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The idea of a common assets trust (CAT) is to hold and manage natural and collectively created assets and pay citizens a dividend from the proceeds. The proposal entered the Vermont legislature twice (in 2007-08 and in 2011-12) but did not pass.

The VCAT has continued to be discussed in academia, e.g. in this 2015 article. In June 2020 the proposal was taken up again in the context of funding a UBI. See details here.

What were the objections to the VCAT at the time?
What is the current status of the proposal?

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What were the objections to the VCAT at the time?

Unknown. There were no reports nor other statements from the Committee on Natural Resources and Energy, nor any public statements from representatives sponsoring the bill, nor any other statements mentioning objections, available through online searches.

What is the current status of the proposal?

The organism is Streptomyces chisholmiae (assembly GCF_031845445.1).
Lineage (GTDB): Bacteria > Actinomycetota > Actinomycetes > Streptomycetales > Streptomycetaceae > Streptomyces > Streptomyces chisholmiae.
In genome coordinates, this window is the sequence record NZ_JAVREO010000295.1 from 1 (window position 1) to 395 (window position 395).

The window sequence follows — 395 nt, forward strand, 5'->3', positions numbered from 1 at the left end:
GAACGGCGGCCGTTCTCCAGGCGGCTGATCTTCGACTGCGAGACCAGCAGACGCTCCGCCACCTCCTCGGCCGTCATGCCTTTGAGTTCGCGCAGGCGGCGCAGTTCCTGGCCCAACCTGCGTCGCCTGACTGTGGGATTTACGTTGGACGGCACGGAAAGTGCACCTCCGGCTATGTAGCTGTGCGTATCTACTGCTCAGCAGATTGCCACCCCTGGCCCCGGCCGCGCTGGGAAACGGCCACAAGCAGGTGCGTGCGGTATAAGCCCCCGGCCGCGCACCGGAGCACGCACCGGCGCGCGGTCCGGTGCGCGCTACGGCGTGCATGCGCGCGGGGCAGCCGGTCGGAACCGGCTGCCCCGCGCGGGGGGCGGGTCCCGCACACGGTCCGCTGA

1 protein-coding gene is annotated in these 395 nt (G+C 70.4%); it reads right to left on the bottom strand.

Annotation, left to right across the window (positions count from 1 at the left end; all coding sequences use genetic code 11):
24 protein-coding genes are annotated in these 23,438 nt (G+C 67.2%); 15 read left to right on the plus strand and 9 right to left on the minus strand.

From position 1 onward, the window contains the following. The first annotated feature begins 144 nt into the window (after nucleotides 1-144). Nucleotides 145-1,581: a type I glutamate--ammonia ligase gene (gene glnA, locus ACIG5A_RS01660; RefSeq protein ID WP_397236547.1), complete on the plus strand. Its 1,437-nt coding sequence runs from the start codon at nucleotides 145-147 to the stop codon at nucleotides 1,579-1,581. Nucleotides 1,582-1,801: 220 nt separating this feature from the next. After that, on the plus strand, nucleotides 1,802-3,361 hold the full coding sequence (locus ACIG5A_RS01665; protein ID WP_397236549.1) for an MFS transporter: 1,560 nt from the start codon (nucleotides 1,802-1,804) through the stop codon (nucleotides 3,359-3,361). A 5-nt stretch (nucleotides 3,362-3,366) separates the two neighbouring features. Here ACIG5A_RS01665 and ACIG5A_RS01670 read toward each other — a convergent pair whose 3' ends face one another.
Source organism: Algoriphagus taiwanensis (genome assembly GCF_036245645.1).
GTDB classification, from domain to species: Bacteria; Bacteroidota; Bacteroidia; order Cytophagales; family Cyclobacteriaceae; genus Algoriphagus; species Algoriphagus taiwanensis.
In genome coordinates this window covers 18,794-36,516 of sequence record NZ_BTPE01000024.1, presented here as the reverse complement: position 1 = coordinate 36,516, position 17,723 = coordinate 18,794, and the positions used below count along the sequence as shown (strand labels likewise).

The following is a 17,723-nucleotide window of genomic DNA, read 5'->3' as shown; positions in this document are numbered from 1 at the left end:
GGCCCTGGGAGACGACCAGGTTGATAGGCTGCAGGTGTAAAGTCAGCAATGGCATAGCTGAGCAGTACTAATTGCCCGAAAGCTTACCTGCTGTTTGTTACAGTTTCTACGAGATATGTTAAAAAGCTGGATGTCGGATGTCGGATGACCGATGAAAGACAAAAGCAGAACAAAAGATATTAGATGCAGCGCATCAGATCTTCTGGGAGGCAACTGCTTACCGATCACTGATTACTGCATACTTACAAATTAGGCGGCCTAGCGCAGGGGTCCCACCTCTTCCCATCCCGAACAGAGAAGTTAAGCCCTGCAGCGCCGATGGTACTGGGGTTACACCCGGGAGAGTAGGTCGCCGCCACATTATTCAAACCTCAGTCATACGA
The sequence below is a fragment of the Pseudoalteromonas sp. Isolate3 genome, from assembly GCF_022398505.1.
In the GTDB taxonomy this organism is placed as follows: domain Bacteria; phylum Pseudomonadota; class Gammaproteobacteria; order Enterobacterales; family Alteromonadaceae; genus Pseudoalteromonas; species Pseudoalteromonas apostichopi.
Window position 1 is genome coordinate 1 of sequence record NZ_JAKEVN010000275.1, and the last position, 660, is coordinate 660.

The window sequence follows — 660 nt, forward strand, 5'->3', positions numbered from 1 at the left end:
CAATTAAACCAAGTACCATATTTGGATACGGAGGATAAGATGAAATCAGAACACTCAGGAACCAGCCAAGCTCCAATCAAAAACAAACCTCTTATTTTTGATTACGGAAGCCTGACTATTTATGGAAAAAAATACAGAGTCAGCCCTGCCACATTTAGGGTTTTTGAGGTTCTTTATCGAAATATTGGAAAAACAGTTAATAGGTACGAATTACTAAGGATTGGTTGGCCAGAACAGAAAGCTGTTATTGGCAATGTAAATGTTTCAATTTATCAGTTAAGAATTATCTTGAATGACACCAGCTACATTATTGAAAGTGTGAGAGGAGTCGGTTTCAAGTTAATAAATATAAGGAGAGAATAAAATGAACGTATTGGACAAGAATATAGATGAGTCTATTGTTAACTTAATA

The Vermont General Assembly page for the bill status is available.

H.385 An act relating to establishing a Vermont common assets trust

Last Recorded Action House 3/8/2011 - Read First Time and Referred to the Committee on Natural Resources and Energy

An analysis of the project is available, the authors, of which, "were consulted in the writing of the bill and continue to research and analyze the VCAT."

The Vermont Common Assets Trust: An institution for sustainable, just and efficient resource allocation

The bill “proposes to make it clear that state policy is to protect certain common assets (such as air and water) for the benefit of present and future generations, and to establish a framework pursuant to which certain users of those common assets may be assessed fees that would be deposited into a common assets trust fund, which would be managed so as to protect those assets and serve the interests of present and future people of the state” (Vermont House Bill 385, 2011, p. 1). State representative Chris Pearson reintroduced the bill in 2011, and again in 2012 together with representatives Deen, Edwards, Klein, Masland, Partridge, Ram, Sharpe, Weston and Wizowaty. The bill has so far failed to progress beyond committee (the fate of most bills).

[There is no Vermont legislature link, nor other reference, to the reintroduction of the bill, by Pearson, in 2012.]

Until another bill is introduced, VCAT will make no further progress in the Vermont legislature.

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